One of the big challenges presented by any large conference is how to actually get around the thing. There have been many attempts over the years to provide various forms of indoor navigation at conferences, from manually written directions to a basic level of navigation using beacons. GoodMaps Explore is a free app available for both iOS and Android which provides both basic outdoor navigation, as well as indoor wayfinding and navigation for buildings where the technology has been deployed. Instead of using beacons, a building is first scanned with a mobile camera that supports LiDAR. LiDAR stands for Light Detection and Ranging, and is used to measure variable distance, which is particularly important when determining exactly where items are located inside a building. Essentially, this is the electronic version of someone doing mental mapping to figure out how to get from place to place. When a user opens the GoodMaps app add a place where indoor navigation is available, they are alerted of this and can then point their phone outward and vertically in order to obtain their current position. Once this position has been determined, the user can then navigate to nearby locations, such as the nearest restroom or the coffee shop. If the user chooses to get directions, they could then start walking and follow the guidance of the app, with updated directions given every 20 or 30 feet. This tended to work the best in hallways and more defined spaces, as opposed to a wide-open hotel lobby. The technology also currently makes the most sense for spaces that do not change often, as opposed to an exhibit hall which would have a different layout for every event. The app is still early in its development, and this conference provided an excellent way for the company to see the technology work in real time.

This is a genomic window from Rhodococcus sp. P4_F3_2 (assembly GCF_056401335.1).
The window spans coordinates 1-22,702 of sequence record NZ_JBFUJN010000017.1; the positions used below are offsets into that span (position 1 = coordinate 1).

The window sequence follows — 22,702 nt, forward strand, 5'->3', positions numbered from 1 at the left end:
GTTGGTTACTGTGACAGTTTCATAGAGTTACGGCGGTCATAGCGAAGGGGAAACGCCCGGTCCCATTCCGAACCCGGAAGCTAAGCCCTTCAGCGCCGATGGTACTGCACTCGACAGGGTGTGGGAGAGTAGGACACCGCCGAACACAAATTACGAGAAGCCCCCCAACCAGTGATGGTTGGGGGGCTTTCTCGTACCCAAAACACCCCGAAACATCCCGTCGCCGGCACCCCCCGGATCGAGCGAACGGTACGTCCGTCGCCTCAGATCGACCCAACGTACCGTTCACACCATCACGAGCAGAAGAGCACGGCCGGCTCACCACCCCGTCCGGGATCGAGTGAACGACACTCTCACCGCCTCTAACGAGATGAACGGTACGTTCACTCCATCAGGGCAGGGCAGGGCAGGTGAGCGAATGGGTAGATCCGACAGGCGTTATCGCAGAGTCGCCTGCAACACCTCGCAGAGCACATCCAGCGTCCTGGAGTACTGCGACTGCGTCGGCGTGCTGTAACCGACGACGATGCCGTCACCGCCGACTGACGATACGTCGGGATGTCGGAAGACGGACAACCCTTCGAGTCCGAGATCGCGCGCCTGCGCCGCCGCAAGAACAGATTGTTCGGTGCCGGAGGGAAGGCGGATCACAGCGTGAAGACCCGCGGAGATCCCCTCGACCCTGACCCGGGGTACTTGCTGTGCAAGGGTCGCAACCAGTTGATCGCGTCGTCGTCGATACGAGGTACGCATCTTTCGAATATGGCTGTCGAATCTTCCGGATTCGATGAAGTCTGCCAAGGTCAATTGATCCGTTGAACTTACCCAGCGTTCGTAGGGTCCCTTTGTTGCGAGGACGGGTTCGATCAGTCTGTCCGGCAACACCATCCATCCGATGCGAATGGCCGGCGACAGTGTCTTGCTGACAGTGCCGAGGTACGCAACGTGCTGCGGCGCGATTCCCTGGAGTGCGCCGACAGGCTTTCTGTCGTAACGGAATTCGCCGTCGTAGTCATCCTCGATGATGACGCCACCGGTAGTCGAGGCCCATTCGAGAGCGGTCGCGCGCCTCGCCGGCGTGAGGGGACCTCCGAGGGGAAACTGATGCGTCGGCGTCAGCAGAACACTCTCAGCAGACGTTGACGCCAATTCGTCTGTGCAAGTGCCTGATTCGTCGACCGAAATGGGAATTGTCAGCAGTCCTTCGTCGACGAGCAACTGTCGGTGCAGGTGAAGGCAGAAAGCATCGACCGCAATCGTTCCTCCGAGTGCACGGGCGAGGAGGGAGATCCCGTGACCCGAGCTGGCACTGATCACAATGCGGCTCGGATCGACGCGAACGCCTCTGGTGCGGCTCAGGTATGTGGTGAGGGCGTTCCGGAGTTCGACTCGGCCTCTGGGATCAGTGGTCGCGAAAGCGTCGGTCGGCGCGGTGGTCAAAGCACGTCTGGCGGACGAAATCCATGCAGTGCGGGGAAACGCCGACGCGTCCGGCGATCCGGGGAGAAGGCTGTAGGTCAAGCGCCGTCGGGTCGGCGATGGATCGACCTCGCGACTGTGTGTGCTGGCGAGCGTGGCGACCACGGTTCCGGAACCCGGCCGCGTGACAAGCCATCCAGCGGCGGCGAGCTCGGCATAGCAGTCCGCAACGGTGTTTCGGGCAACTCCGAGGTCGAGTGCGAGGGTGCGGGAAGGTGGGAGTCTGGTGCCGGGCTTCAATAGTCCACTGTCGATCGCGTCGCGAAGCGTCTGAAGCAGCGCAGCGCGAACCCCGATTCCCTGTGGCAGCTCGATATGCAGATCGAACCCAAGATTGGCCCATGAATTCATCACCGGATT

One thing that sets GoodMaps apart from other indoor navigation platforms is the desire to target mainstream companies as potential customers. The technology that is being used could be quite useful for first responders, maintenance employees, and companies who wanted to embed an accessible mapping experience inside their own app. Companies can choose to either share all of their data publicly or restrict some of it for employees or other authorized personnel. In addition, the cost to implement the technology should theoretically be much less because there is no need to install and maintain beacons throughout an entire building; they're only needed at entrances, according to the company. GoodMaps is actively seeking partners to expand their indoor navigation technology to more buildings around the world.

Hims Provides Miniature Power